An Incursion of Large Owls


(This 720th Buffalo Sunday News column was first published on January 16, 2005.)


The large owls most often seen on the Niagara Frontier in winter are great horned owl, short-eared owl and long-eared owl. This year, however, may prove quite different.


Occasionally conditions in the boreal forests and tundra of northern Canada cause other owls to move south and we have rare opportunities to see them. These uncommon large owl species are snowy owl, hawk owl and great gray owl.


The specific conditions that initiate these incursions are not well known. They may in fact be different in different years. In one recent year, for example, apparently a lack of food caused the movement because many starving owls were brought to rehabilitators. Because the diet of these birds is largely voles - those little mammals that most of us call field mice - the cyclically changing populations of the tiny rodents probably have much to do with these owl incursions.


Something like the following scenario may occur: In one winter the mouse population peaks and well-fed owls respond by bringing off large broods of young that year. By the following winter the resulting overpopulation of owls has caused the mouse population to crash and available hunting grounds to be depleted. Excess birds have to seek new territories and the fortunate ones move south.


Early evidence this year, however, suggests that the cause may be something else because many birds that have already appeared have been in good condition.


Whatever the cause, hundreds of rare owls are moving into southern Canada and the northern United States this winter. In Minnesota, for example, by the end of 2004, over 200 hawk owls had been reported as were more than 1300 of the still rarer great gray owls. The situation in Canada north of Lake Ontario is similar.


What is best for those who enjoy observing unusual birds is the fact that these owls are unaccustomed to humans and are little bothered by us. They usually simply sit and peer at you as you approach. Because of this and their large size they are often photographed. You can see many of them like the superb ones by Canadians Judy Eberspaecher and Dave Mills appearing here on the website of the Ontario Field Ornithologists.


The most common of these three owls and the easiest to identify is the snowy owl, our only largely white owl. It is often seen sitting on the ground around airports or on perches along the Niagara River and the shores of Lakes Erie and Ontario. Sometimes, however, they visit the city or suburbs where they pose majestically on building roofs.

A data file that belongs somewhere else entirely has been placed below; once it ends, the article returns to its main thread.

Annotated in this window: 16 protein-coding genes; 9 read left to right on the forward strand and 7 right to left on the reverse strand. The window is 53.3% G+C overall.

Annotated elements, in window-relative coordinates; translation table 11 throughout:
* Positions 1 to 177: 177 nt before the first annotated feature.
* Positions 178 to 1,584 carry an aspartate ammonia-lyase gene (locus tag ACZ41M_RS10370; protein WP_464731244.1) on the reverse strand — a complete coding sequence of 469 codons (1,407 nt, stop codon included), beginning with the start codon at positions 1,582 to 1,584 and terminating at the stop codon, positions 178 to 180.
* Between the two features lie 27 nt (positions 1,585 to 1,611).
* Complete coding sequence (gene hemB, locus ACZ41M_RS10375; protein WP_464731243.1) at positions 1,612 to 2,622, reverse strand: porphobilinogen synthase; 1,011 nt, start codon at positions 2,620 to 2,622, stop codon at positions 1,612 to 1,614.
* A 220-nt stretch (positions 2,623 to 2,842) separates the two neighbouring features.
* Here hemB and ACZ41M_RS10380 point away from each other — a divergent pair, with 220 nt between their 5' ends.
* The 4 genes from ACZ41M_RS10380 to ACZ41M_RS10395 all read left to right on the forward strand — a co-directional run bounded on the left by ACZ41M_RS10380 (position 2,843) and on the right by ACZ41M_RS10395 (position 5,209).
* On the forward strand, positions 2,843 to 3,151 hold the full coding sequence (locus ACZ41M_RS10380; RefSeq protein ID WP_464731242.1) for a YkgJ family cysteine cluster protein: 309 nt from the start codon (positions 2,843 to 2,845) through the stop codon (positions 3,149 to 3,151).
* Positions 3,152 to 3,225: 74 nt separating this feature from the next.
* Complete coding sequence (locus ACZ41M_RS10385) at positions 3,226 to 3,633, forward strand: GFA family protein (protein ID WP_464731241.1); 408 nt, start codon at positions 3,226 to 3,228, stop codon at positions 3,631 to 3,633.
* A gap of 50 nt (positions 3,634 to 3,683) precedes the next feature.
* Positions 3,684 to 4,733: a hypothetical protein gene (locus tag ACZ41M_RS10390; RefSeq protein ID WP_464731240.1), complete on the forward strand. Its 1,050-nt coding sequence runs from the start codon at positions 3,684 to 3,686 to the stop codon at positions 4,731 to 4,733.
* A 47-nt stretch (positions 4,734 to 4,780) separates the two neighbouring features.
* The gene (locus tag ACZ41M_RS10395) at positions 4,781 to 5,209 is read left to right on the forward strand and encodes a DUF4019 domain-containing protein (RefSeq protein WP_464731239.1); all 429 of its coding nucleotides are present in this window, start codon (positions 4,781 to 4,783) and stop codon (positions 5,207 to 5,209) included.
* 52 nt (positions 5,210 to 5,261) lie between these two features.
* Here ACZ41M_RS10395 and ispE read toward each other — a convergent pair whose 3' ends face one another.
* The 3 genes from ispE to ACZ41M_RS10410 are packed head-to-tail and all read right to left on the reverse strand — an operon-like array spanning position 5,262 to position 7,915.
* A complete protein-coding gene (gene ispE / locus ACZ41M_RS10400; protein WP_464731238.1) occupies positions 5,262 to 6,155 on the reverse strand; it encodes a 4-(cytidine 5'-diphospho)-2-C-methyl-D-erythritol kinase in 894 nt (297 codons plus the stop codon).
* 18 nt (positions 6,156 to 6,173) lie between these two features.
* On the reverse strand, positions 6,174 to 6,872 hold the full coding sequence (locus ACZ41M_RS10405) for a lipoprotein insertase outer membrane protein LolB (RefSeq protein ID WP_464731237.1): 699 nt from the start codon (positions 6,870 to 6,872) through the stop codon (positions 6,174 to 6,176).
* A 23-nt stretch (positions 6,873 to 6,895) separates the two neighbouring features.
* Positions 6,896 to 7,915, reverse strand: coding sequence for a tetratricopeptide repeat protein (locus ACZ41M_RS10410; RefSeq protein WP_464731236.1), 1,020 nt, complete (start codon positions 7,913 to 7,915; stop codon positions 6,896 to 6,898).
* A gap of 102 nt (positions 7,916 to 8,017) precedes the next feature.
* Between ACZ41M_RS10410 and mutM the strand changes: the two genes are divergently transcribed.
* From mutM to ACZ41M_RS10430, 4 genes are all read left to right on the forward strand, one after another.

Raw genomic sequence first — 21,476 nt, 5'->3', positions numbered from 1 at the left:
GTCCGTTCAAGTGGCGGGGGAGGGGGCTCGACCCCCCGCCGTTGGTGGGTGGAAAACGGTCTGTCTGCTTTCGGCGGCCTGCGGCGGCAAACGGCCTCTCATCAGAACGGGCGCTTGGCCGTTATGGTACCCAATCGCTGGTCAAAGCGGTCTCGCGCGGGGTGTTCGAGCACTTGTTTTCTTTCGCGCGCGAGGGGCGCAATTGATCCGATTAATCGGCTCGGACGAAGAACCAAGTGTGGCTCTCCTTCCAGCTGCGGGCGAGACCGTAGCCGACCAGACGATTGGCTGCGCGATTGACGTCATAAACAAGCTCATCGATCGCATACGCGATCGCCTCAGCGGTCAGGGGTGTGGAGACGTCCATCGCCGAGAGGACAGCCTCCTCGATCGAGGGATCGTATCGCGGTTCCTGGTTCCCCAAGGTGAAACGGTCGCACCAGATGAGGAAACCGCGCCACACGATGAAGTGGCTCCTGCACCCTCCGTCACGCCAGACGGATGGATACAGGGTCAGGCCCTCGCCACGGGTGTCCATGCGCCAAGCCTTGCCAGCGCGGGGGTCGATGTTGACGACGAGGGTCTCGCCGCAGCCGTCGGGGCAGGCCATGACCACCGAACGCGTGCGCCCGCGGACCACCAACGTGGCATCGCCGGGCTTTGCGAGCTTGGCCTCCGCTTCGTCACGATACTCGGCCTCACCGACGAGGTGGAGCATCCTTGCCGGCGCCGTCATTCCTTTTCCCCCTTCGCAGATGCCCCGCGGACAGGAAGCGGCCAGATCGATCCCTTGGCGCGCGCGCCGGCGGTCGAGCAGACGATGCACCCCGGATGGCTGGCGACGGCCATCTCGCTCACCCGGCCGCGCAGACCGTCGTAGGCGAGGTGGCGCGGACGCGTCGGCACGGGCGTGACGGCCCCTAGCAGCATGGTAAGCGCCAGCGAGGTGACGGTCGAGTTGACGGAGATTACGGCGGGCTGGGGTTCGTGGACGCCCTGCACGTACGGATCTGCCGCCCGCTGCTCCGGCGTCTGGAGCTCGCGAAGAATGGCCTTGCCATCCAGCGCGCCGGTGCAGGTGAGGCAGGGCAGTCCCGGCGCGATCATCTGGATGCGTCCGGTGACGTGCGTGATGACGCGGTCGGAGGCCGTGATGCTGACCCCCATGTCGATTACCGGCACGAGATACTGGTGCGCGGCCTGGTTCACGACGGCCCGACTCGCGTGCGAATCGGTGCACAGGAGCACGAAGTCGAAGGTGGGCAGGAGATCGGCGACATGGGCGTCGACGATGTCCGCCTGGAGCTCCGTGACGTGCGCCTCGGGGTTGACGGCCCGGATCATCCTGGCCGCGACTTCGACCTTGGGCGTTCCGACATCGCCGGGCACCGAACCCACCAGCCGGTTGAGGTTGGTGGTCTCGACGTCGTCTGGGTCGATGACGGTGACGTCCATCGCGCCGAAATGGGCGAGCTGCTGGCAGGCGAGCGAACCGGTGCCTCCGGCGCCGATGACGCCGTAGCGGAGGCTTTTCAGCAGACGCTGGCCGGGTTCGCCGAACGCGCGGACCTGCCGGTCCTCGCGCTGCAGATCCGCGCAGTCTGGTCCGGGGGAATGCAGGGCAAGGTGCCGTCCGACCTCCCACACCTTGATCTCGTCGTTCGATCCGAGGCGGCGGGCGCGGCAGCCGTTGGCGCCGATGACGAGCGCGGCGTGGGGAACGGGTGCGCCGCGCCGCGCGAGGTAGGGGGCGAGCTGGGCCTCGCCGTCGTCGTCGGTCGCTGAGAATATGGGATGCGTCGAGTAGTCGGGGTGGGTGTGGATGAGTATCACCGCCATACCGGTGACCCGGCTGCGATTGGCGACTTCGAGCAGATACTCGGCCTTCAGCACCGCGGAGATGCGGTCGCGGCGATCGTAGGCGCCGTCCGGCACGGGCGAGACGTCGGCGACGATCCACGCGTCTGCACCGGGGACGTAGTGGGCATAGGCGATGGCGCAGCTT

Like the snowy owl, the hawk owl is active in daytime. As the name suggests, it is hawk-like and thus unlikely to be confused with other owls. It is usually seen scanning for prey from atop a tree or telephone pole. Its relatively long tail, whitish facial disk outlined with black and falcon shape further identify it. The smallest of these three species, its fluffed out feathers still make it appear much larger than a crow.


By far the biggest-appearing of all North American owls is the great gray owl. In bulk it is almost eagle-sized; however, this appearance, like that of all owls, is deceptive. The great gray owl only weighs two to three pounds, its thick and deep feathering giving it both insulation and its larger profile. In fact, less bulky snowy owls and great horned owls weigh more.


For identification this large woodland owl shows a distinctive white mustache spreading widely from just below its bill.


As these and other boreal species move south from northern Ontario, they meet the Great Lakes and tend to accumulate north of them. For that reason we don't usually see them in this region. This year, however, with so many on the move the chances are greater that some will make it to the Niagara Frontier.


If you see one of these rare owls, please contact Dial-a-Bird at 896-1271 or or e-mail me so that this information can be recorded and communicated to other regional birders.-- Gerry Rising